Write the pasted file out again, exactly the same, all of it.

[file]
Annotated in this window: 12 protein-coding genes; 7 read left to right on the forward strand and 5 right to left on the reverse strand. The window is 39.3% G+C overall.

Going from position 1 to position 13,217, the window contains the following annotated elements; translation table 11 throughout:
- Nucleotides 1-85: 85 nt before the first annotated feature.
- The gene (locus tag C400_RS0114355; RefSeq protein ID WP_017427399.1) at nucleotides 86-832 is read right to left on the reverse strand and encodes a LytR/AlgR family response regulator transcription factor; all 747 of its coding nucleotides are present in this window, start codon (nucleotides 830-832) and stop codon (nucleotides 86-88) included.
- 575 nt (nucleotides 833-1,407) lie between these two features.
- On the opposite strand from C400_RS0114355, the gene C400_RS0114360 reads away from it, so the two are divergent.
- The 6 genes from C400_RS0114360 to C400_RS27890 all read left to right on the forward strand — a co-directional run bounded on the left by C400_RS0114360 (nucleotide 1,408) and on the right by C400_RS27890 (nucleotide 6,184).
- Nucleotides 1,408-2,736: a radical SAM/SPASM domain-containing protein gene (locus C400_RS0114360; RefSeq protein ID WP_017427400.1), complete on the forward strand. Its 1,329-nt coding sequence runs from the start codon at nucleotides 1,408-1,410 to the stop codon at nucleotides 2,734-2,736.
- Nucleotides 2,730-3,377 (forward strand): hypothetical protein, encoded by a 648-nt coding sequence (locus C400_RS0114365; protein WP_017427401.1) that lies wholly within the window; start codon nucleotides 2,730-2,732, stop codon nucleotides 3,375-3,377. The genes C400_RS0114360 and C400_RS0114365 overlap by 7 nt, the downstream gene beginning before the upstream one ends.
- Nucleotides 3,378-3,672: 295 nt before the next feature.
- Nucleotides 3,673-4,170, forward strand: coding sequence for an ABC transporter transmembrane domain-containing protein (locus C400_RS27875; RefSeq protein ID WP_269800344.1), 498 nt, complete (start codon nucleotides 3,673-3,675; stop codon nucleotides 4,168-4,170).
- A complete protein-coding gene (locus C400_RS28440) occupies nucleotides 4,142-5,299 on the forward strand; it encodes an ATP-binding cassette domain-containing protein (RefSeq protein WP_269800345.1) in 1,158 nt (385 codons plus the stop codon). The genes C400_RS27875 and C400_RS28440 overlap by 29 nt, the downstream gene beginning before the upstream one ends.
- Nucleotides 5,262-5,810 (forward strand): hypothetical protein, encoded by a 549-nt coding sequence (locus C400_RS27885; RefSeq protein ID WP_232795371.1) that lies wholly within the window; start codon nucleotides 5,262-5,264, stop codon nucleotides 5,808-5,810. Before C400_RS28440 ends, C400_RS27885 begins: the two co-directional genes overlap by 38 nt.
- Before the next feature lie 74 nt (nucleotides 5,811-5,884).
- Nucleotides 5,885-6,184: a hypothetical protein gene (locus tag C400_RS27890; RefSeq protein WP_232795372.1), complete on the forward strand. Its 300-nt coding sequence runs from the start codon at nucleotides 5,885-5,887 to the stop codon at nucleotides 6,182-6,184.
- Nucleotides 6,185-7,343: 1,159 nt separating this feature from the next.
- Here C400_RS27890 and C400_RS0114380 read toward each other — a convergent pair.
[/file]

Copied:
Annotated in this window: 12 protein-coding genes; 7 read left to right on the forward strand and 5 right to left on the reverse strand. The window is 39.3% G+C overall.

Going from position 1 to position 13,217, the window contains the following annotated elements; translation table 11 throughout:
- Nucleotides 1-85: 85 nt before the first annotated feature.
- The gene (locus tag C400_RS0114355; RefSeq protein ID WP_017427399.1) at nucleotides 86-832 is read right to left on the reverse strand and encodes a LytR/AlgR family response regulator transcription factor; all 747 of its coding nucleotides are present in this window, start codon (nucleotides 830-832) and stop codon (nucleotides 86-88) included.
- 575 nt (nucleotides 833-1,407) lie between these two features.
- On the opposite strand from C400_RS0114355, the gene C400_RS0114360 reads away from it, so the two are divergent.
- The 6 genes from C400_RS0114360 to C400_RS27890 all read left to right on the forward strand — a co-directional run bounded on the left by C400_RS0114360 (nucleotide 1,408) and on the right by C400_RS27890 (nucleotide 6,184).
- Nucleotides 1,408-2,736: a radical SAM/SPASM domain-containing protein gene (locus C400_RS0114360; RefSeq protein ID WP_017427400.1), complete on the forward strand. Its 1,329-nt coding sequence runs from the start codon at nucleotides 1,408-1,410 to the stop codon at nucleotides 2,734-2,736.
- Nucleotides 2,730-3,377 (forward strand): hypothetical protein, encoded by a 648-nt coding sequence (locus C400_RS0114365; protein WP_017427401.1) that lies wholly within the window; start codon nucleotides 2,730-2,732, stop codon nucleotides 3,375-3,377. The genes C400_RS0114360 and C400_RS0114365 overlap by 7 nt, the downstream gene beginning before the upstream one ends.
- Nucleotides 3,378-3,672: 295 nt before the next feature.
- Nucleotides 3,673-4,170, forward strand: coding sequence for an ABC transporter transmembrane domain-containing protein (locus C400_RS27875; RefSeq protein ID WP_269800344.1), 498 nt, complete (start codon nucleotides 3,673-3,675; stop codon nucleotides 4,168-4,170).
- A complete protein-coding gene (locus C400_RS28440) occupies nucleotides 4,142-5,299 on the forward strand; it encodes an ATP-binding cassette domain-containing protein (RefSeq protein WP_269800345.1) in 1,158 nt (385 codons plus the stop codon). The genes C400_RS27875 and C400_RS28440 overlap by 29 nt, the downstream gene beginning before the upstream one ends.
- Nucleotides 5,262-5,810 (forward strand): hypothetical protein, encoded by a 549-nt coding sequence (locus C400_RS27885; RefSeq protein ID WP_232795371.1) that lies wholly within the window; start codon nucleotides 5,262-5,264, stop codon nucleotides 5,808-5,810. Before C400_RS28440 ends, C400_RS27885 begins: the two co-directional genes overlap by 38 nt.
- Before the next feature lie 74 nt (nucleotides 5,811-5,884).
- Nucleotides 5,885-6,184: a hypothetical protein gene (locus tag C400_RS27890; RefSeq protein WP_232795372.1), complete on the forward strand. Its 300-nt coding sequence runs from the start codon at nucleotides 5,885-5,887 to the stop codon at nucleotides 6,182-6,184.
- Nucleotides 6,185-7,343: 1,159 nt separating this feature from the next.
- Here C400_RS27890 and C400_RS0114380 read toward each other — a convergent pair.